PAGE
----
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Consider a situation where a group of developers work independently(more or less) on projects. The dept. has a published standard to ensure code quality on issues like:

  • no inline/embedded/dynamic SQL statements (hand coded by the developer)
  • naming conventions
  • more


How would you set about enforcing the code quality rules? Are there any code quality analyzers that might catch inline SQL statements? Are there any build-time or check-in tools that can help? (please note: mostly Microsoft environment).

This may be a case for code reviews. Any suggestions on how to review a project's architecture and implementation before publish to Production (or even Staging!). I realize code reviews is a whole set of questions in itself, but any higher level thoughts are appreciated!

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What language are you using? Do you have a build process? Do you do continuous integration? –  Jason Punyon Dec 8 '09 at 16:57
Might mention what language you are using, as there are tools for specific languages. –  AaronLS Dec 8 '09 at 16:57
Thanks aaronls - updated the question. It's a mix of .NET languages, HTML, DOM-JavaScript, TSQL, and other large JavaScript-only projects. –  p.campbell Dec 8 '09 at 17:05
@Jason Punyon - I don't think the language matters. The heart of the matter is you you enforce the quality wich is independant of the language. –  Jeremy Dec 8 '09 at 18:04

7 Answers 7

up vote 6 down vote accepted

In general, yes such tools exist. Examples for the .NET platform are FXCop and StyleCop.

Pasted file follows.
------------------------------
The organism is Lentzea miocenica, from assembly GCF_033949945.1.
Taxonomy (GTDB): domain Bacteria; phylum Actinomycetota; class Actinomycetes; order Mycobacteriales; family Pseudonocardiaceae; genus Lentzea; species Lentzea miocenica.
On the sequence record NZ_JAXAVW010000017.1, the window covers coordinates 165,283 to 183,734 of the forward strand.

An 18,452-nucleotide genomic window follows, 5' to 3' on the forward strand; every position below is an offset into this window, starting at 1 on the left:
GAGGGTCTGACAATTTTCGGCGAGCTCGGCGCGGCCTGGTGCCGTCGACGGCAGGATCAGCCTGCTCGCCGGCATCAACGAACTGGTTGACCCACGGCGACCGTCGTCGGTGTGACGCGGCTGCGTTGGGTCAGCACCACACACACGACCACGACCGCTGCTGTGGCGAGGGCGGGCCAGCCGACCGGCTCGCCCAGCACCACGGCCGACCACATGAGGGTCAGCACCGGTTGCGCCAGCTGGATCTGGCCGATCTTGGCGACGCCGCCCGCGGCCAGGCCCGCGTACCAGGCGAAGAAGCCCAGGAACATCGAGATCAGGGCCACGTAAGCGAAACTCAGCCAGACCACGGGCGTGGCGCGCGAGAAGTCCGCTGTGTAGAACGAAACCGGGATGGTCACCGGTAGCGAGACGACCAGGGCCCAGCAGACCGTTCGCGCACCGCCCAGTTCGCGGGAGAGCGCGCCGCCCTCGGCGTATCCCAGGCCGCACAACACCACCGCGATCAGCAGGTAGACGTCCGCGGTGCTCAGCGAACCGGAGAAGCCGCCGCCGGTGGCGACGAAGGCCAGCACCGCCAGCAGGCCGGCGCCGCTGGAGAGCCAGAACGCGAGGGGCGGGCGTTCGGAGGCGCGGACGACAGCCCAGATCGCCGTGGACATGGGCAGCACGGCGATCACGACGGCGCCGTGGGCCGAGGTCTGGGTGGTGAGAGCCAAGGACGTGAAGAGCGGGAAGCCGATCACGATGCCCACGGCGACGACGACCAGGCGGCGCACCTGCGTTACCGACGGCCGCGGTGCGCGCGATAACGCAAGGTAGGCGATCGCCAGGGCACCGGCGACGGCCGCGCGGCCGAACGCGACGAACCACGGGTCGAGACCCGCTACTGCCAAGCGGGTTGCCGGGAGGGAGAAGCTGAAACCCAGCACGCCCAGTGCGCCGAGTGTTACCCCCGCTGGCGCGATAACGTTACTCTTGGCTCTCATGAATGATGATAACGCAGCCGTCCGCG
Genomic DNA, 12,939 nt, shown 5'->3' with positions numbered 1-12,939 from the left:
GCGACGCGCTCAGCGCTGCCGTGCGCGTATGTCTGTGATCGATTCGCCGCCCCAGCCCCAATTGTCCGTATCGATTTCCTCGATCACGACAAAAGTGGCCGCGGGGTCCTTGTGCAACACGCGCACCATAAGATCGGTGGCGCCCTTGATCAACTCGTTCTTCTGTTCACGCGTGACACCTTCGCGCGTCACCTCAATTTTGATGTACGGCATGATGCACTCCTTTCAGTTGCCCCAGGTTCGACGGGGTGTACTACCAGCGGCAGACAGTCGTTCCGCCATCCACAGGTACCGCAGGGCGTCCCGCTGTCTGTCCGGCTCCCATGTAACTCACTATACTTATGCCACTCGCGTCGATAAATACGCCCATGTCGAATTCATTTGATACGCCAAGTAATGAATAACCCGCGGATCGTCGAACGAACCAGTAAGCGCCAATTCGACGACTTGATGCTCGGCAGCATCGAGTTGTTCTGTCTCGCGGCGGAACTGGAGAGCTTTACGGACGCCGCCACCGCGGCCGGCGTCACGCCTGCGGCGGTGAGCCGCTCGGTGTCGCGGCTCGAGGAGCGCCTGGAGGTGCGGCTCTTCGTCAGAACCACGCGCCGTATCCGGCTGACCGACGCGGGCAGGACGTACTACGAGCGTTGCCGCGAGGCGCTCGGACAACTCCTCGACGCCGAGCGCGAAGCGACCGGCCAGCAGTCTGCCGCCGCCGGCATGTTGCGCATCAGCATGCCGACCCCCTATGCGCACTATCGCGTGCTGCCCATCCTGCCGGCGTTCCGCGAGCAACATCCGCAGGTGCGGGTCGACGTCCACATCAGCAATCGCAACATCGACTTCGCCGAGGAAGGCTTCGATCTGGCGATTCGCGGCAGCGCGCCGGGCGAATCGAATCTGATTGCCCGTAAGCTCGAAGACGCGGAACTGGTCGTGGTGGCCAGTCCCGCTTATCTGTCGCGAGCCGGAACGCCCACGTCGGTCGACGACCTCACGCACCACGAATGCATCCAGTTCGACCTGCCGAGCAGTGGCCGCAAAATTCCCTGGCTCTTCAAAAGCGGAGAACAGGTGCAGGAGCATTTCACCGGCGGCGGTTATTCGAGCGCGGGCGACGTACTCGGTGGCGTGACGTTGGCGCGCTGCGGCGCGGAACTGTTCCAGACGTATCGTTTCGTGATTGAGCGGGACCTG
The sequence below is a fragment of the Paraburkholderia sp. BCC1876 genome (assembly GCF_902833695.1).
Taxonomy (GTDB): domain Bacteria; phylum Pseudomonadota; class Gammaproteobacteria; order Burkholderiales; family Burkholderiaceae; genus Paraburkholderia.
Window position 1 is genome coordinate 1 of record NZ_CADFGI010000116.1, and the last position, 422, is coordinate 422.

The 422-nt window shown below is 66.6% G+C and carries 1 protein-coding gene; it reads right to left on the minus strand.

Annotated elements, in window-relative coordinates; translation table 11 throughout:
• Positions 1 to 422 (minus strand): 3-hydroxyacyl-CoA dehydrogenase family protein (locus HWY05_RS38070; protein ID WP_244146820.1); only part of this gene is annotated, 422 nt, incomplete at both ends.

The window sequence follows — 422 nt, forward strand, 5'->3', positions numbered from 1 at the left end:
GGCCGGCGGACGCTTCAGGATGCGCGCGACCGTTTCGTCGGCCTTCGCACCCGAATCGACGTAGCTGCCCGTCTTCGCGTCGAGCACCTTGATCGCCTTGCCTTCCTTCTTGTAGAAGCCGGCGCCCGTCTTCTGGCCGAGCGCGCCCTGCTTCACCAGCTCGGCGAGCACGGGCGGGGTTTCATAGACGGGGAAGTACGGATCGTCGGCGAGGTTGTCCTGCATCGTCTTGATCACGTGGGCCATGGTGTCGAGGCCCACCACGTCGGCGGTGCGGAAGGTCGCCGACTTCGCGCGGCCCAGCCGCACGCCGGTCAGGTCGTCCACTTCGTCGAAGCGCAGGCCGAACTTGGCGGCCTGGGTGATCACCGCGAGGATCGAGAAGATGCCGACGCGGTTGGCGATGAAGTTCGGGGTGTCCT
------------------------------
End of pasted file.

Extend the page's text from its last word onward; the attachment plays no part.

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I think checking for naming conventions by the time you move to production is a wee bit too late :-)

I'd also guess that for the really important things, automated tools are not good enough. I would not dictate where the curly braces go, but I would enforce clear variable and method names and only other developers can enforce this practice.

If there is a small set of developers that doesn't consider the standards at all, talk to them individually. Otherwise establish a culture in which your developers take responsibility for each other:

  • Review every checkin or let your developers check each others checkins. Not every developer is qualified enough to review another developers architectural decisions, but every developer is qualified enough to say "huh, I don't understand that"

  • Prevent developers from building their private fiefs that only they know how to maintain.

  • Teach your developers "continuous improvement". If you work on a piece of code anyway, clean it up (without introducing new bugs preferably.)
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+1 for code reviews. Everybody wins when code is reviewed. –  Benoit Dec 8 '09 at 17:00

Speaking for Java experience (and you are not specifying which language you are using) I would incorporate tools such as FindBug and Checkstyle into your continuous build process. Some of these tools can add custom rules to run regex based checks so you can set it up to detect inline SQL. Then you just set you build to fail if the serious violations are detected which will force the developers to run code-compliance tools before checking-in the code

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For Java there is CheckStyle.

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If nothing does exactly what you want as far as simple checks of the code goes, you could also use custom build steps that shell out to small checker apps or plugins that you wrote.

It depends on your environment, but I have done so with both Ant and nAnt, as well as build events in Visual Studio.

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There's only one way to really enforce standards:

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"Standards are great; everyone should have one." –  David R Tribble Dec 8 '09 at 17:30

It's not enough to keep the bad code out of the repository. You must kill the people who are producing it.

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